Press Releases

Virginia & Maryland Senators Introduce Legislation to Support Chesapeake Bay Clean-up

~ Strengthens NOAA’s data collection, resource management & public outreach ~

Jun 10 2009

Washington, DC – U.S. Senator Mark R. Warner (VA), along with Senators Jim Webb (VA), Barbara A. Mikulski (MD) and Benjamin L. Cardin (MD) today introduced the Chesapeake Bay Science, Education and Ecosystem Enhancement Act of 2009, which would strengthen and enhance the National Oceanic and Atmospheric Administration’s (NOAA) role in the multi-state Chesapeake Bay clean-up effort. 

The bill focuses the relevant science, research and resource management capabilities of NOAA, enhancing its commitment to scientific data collection, the development of fishery management practices and habitat restoration, and the legislation also seeks to strengthen NOAA’s environmental outreach programs.

“This legislation will extend NOAA’s environmental education efforts, promoting effective partnerships with working watermen and with the environmental community,” Senator Warner said. “Strengthening NOAA’s ability to collect relevant data will have broad applications for our collective efforts to restore the Bay.”

“NOAA has proven to be a vital resource to the Chesapeake Bay, providing important scientific data on the progress of restoration efforts and environmental conditions there,” said Senator Webb. “In order to be successful in our efforts to improve the health of the Bay, we must provide NOAA with the federal necessary resources to strengthen its work in revitalizing a natural resource that so many depend on for their livelihood.” 

 “The Chesapeake Bay is a national treasure - and Maryland’s greatest natural resource.  For 20 years, I’ve been fighting to restore the health of the Bay and the lives and livelihoods that depend on it. But  progress will depend on the coordination, collaboration and cooperation of many regional partners. Everyone must get involved. With its unique science, research and data collection capabilities, NOAA has a critical role to play in federal Bay clean-up efforts. This bill will utilize NOAA’s know-how and strengthen its role as a partner in Bay clean-up – ultimately bringing us closer to a brighter future for the Bay,” said Senator Mikulski,  Chairwoman of the Commerce, Justice, and Science Appropriations Subcommittee that funds NOAA.   

“All of our federal partners need to accelerate their Chesapeake Bay restoration efforts.  This legislation will strengthen NOAA’s abilities to provide world-class science and living resource management  in the Bay,” said Senator Cardin, Chairman of the Environment and Public Works Water and Wildlife Subcommittee. “While EPA leads the effort to restore water quality in the Bay and its tributaries, this bill will allow NOAA to put increased attention to restoring our oyster, blue crab and the other living resources that make the Chesapeake a national environmental treasure.”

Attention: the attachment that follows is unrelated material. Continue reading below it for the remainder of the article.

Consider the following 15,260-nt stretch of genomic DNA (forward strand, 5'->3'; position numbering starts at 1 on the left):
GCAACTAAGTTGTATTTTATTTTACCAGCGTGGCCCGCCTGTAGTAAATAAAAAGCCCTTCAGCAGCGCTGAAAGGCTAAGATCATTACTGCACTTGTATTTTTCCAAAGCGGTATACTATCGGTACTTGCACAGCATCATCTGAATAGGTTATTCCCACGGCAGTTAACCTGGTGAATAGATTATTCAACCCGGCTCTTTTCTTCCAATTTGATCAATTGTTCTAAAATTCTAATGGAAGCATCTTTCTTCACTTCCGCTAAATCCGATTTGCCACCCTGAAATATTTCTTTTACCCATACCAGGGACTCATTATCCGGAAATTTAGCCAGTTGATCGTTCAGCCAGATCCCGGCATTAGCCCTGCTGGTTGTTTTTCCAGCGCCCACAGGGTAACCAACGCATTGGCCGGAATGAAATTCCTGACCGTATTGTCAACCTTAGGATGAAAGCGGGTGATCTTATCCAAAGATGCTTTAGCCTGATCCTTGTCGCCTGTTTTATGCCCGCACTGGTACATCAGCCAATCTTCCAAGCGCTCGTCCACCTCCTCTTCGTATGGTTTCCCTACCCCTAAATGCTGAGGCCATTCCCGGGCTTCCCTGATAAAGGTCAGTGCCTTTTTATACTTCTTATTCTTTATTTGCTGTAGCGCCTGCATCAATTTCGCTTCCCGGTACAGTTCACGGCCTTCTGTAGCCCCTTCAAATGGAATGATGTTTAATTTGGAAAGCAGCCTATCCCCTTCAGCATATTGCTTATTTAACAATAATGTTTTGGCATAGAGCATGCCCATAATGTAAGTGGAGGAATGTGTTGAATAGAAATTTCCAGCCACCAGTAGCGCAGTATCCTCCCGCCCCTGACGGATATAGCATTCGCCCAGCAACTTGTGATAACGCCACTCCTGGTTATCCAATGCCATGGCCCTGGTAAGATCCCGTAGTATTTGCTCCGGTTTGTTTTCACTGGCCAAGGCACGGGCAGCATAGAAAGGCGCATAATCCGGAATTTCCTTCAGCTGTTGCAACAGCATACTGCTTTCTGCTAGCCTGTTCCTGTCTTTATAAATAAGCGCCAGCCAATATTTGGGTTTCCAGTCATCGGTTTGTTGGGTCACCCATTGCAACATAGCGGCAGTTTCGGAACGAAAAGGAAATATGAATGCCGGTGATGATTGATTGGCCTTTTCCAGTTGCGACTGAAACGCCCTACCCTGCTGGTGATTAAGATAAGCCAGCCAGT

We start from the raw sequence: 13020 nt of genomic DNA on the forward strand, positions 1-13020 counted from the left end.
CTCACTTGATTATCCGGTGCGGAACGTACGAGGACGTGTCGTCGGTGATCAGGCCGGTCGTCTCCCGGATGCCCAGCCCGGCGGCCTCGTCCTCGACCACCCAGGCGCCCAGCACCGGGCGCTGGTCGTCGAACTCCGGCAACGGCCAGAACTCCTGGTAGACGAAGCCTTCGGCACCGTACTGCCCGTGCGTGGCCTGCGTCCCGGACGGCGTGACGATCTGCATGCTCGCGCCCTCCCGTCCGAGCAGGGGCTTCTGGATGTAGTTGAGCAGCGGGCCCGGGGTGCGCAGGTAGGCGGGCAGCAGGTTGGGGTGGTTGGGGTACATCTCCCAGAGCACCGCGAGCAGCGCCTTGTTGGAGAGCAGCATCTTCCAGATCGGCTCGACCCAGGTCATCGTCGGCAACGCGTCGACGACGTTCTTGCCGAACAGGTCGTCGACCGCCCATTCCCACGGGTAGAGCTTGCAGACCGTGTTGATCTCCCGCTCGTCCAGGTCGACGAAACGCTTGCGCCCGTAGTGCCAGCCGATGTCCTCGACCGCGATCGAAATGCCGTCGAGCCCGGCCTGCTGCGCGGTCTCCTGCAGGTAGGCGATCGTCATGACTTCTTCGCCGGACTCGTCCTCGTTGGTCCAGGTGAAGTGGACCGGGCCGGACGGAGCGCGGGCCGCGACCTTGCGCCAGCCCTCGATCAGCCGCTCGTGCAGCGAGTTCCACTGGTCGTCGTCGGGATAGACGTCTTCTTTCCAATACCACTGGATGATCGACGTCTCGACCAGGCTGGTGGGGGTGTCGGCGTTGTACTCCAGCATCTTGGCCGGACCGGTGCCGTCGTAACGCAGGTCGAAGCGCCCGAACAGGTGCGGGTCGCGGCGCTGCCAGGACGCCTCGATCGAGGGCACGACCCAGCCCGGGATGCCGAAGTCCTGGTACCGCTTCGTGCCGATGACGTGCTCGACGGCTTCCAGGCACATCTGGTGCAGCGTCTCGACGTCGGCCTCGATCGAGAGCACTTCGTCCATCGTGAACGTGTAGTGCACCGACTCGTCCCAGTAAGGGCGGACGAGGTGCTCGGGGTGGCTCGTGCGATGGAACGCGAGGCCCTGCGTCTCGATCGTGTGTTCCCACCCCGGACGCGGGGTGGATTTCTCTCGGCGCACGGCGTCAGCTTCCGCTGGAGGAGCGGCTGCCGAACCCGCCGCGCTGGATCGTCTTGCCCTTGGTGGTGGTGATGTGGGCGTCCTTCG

The bill includes four primary objectives:

  • Increases collaboration between the various programs and activities at NOAA to further NOAA’s coastal resource stewardship mission.
  • Authorizes the Chesapeake Bay Interpretative Buoy system, is a system of buoys that reports real-time weather and environmental information such as wind speed, temperature, and wave height.  The buoys also provide information about John Smith’s adventures during his 1608 voyage.
  • Strengthens the Chesapeake Bay Watershed Education and Training Program which is a competitively based program that supports existing environmental education programs, fosters the growth of new programs, and encourages the development of partnerships among environmental education programs throughout the entire Chesapeake Bay watershed.  This program furthers NOAA’s commitment to educational programs.
  • Assists watermen on the Chesapeake by expanding technical assistance that NOAA offers on helping the watermen develop aquaculture programs.  The bill expands the expertise the NOAA offers beyond native oyster populations to include fish and shellfish aquaculture.  It also promotes submerged aquatic vegetation propagation programs which act as natural filters for the Chesapeake Bay.